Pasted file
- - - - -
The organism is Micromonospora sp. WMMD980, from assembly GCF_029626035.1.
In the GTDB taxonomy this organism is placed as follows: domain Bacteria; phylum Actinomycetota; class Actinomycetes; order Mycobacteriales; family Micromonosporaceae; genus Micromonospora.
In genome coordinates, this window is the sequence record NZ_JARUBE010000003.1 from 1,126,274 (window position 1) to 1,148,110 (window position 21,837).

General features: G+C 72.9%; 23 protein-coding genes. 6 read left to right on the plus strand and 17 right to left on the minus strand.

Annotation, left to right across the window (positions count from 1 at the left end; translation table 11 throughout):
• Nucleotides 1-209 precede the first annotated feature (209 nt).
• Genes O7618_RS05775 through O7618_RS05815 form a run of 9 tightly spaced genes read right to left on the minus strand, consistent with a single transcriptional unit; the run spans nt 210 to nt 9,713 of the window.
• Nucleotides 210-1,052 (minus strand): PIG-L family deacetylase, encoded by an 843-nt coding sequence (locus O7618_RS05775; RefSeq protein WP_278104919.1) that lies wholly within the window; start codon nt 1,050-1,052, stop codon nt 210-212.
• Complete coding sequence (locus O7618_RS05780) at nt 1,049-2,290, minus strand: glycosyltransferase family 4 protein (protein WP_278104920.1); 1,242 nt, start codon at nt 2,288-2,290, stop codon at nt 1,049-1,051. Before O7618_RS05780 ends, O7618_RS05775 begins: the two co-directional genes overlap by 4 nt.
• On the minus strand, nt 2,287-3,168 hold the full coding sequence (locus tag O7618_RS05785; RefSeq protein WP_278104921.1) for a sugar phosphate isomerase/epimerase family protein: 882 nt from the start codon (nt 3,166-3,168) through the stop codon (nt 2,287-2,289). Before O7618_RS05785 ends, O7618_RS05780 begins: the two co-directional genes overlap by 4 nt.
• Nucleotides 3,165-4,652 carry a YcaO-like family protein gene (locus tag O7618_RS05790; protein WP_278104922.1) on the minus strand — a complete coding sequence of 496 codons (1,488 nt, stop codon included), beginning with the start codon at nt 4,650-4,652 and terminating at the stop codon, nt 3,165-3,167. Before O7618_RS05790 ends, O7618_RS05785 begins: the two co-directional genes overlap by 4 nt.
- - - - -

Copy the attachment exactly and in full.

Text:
The organism is Micromonospora sp. WMMD980, from assembly GCF_029626035.1.
In the GTDB taxonomy this organism is placed as follows: domain Bacteria; phylum Actinomycetota; class Actinomycetes; order Mycobacteriales; family Micromonosporaceae; genus Micromonospora.
In genome coordinates, this window is the sequence record NZ_JARUBE010000003.1 from 1,126,274 (window position 1) to 1,148,110 (window position 21,837).

General features: G+C 72.9%; 23 protein-coding genes. 6 read left to right on the plus strand and 17 right to left on the minus strand.

Annotation, left to right across the window (positions count from 1 at the left end; translation table 11 throughout):
• Nucleotides 1-209 precede the first annotated feature (209 nt).
• Genes O7618_RS05775 through O7618_RS05815 form a run of 9 tightly spaced genes read right to left on the minus strand, consistent with a single transcriptional unit; the run spans nt 210 to nt 9,713 of the window.
• Nucleotides 210-1,052 (minus strand): PIG-L family deacetylase, encoded by an 843-nt coding sequence (locus O7618_RS05775; RefSeq protein WP_278104919.1) that lies wholly within the window; start codon nt 1,050-1,052, stop codon nt 210-212.
• Complete coding sequence (locus O7618_RS05780) at nt 1,049-2,290, minus strand: glycosyltransferase family 4 protein (protein WP_278104920.1); 1,242 nt, start codon at nt 2,288-2,290, stop codon at nt 1,049-1,051. Before O7618_RS05780 ends, O7618_RS05775 begins: the two co-directional genes overlap by 4 nt.
• On the minus strand, nt 2,287-3,168 hold the full coding sequence (locus tag O7618_RS05785; RefSeq protein WP_278104921.1) for a sugar phosphate isomerase/epimerase family protein: 882 nt from the start codon (nt 3,166-3,168) through the stop codon (nt 2,287-2,289). Before O7618_RS05785 ends, O7618_RS05780 begins: the two co-directional genes overlap by 4 nt.
• Nucleotides 3,165-4,652 carry a YcaO-like family protein gene (locus tag O7618_RS05790; protein WP_278104922.1) on the minus strand — a complete coding sequence of 496 codons (1,488 nt, stop codon included), beginning with the start codon at nt 4,650-4,652 and terminating at the stop codon, nt 3,165-3,167. Before O7618_RS05790 ends, O7618_RS05785 begins: the two co-directional genes overlap by 4 nt.